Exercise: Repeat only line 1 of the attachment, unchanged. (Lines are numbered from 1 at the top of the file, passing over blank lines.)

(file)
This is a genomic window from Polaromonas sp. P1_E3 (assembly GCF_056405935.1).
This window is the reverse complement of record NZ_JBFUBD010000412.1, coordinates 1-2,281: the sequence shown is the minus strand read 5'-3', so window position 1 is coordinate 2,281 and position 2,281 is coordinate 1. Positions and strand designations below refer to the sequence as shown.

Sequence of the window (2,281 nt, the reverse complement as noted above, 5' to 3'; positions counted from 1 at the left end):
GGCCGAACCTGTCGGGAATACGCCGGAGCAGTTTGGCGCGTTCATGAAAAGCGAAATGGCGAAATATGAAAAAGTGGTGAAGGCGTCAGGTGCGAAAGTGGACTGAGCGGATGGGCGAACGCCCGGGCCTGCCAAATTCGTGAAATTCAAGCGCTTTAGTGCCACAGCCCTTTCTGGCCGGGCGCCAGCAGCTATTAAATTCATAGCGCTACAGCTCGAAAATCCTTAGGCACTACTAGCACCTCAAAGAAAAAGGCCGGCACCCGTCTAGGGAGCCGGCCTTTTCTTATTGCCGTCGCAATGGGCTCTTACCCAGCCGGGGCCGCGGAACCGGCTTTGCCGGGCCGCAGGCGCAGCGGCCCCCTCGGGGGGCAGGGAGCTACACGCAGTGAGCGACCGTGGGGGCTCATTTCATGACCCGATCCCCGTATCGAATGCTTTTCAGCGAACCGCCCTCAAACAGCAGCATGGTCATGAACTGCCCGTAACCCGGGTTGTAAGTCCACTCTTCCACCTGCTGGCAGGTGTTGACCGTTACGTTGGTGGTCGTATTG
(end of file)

This is a genomic window from Polaromonas sp. P1_E3 (assembly GCF_056405935.1).